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‘Beautiful memories you left, remain fresh,’ family buries dirt of ET302 flight victim



Belongings of the passengers who were on the Ethiopian airline ET 302

A family in Makueni on Saturday buried 1kg charred soil to symbolise the remains of Ann Mukui who died in the Ethiopian plane crash on March 10.

They decided to bury soil after Ethiopian authorities said victims were burnt beyond recognition and that tests to identify body parts could take at least six months.

The plane crashed a few minutes after takeoff from Addis Ababa on its way to Nairobi. All the 157 people on board, including crew, died.

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On Saturday, a sombre mood engulfed Mbata village as family, relatives and friends gathered for Mukui’s final send off. Each family that lost a loved one was given a 1kg sack of burned earth to bury.

The soil that symbolised Mukui’s remains was packed in a small casket of 12 by six inches. Six Catholic priests from Consolata Shrines in the Dioceses of Nairobi presided over the burial.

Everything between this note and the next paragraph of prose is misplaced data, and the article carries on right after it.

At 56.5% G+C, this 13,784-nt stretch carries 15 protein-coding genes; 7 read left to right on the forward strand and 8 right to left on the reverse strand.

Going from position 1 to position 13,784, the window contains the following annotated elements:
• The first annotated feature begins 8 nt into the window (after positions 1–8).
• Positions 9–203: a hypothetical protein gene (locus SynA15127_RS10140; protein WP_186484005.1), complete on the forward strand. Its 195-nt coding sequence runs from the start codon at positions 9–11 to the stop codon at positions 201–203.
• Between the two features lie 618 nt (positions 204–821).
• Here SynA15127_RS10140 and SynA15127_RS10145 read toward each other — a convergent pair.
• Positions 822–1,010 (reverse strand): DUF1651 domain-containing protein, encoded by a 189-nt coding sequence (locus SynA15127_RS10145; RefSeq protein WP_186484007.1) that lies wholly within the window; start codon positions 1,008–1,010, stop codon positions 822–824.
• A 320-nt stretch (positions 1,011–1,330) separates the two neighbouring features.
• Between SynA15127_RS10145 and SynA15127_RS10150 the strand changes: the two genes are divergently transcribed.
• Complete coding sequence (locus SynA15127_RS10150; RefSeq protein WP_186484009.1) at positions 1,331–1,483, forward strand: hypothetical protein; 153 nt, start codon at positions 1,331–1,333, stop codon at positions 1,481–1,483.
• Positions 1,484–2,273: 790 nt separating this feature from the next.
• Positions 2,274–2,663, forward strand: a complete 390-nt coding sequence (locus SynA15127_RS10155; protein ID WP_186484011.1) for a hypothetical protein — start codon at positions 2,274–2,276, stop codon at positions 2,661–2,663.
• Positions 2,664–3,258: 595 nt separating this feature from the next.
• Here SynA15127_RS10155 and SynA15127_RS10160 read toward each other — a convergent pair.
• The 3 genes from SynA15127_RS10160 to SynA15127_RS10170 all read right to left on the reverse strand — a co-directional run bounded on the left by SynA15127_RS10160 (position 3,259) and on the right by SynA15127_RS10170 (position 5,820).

Close family members, including her husband Simon Munyao and children, broke down in tears at the sight of the casket.

Mukui was eulogised as a devoted Christian who valued every hour of her life.

She left behind three children Monica Mutheu, Raphael Muuo and Mary Mwende aged seven, three and one, respectively.

Mutheu said her mother was loving and often taught them the value of education.

She inspired them by her works in the church, Mutheu said.

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The Standard 2 pupil at Oshwal Academy in Nairobi was assisted by Teresa Mutheu, her friend in reading the euology. Mutheu was Teresa’s guardian.

“Mum, I shall always cherish and treasure the values and virtues you taught me. I will always be careful to practise them,” Mutheu said.

“The beautiful memories you left behind will always remain fresh in every moment of my life, you were truly a mother to me. It’s truly hard to say bye, farewell, shine on in heaven until we meet again, amen,” she read amid sobs.

Munyao said his wife was hardworking and often balanced her time for work, family and service to God.

Mukui was working with TechSoup Global when she died. Her mother-in-law, Magdalene Katumbi said she was a source of inspiration to the family.

“Anyone who interacted with her can testify my daughter was committed to service in the church and in the community,” Katumbi said.

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